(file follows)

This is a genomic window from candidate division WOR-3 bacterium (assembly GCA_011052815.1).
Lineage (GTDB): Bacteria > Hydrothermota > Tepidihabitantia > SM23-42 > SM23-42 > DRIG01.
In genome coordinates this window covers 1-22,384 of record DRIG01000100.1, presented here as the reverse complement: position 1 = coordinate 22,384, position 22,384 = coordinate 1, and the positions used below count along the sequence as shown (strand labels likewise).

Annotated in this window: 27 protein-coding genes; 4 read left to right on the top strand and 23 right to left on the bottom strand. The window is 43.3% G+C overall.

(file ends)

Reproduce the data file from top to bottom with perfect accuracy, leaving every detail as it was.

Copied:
This is a genomic window from candidate division WOR-3 bacterium (assembly GCA_011052815.1).
Lineage (GTDB): Bacteria > Hydrothermota > Tepidihabitantia > SM23-42 > SM23-42 > DRIG01.
In genome coordinates this window covers 1-22,384 of record DRIG01000100.1, presented here as the reverse complement: position 1 = coordinate 22,384, position 22,384 = coordinate 1, and the positions used below count along the sequence as shown (strand labels likewise).

Annotated in this window: 27 protein-coding genes; 4 read left to right on the top strand and 23 right to left on the bottom strand. The window is 43.3% G+C overall.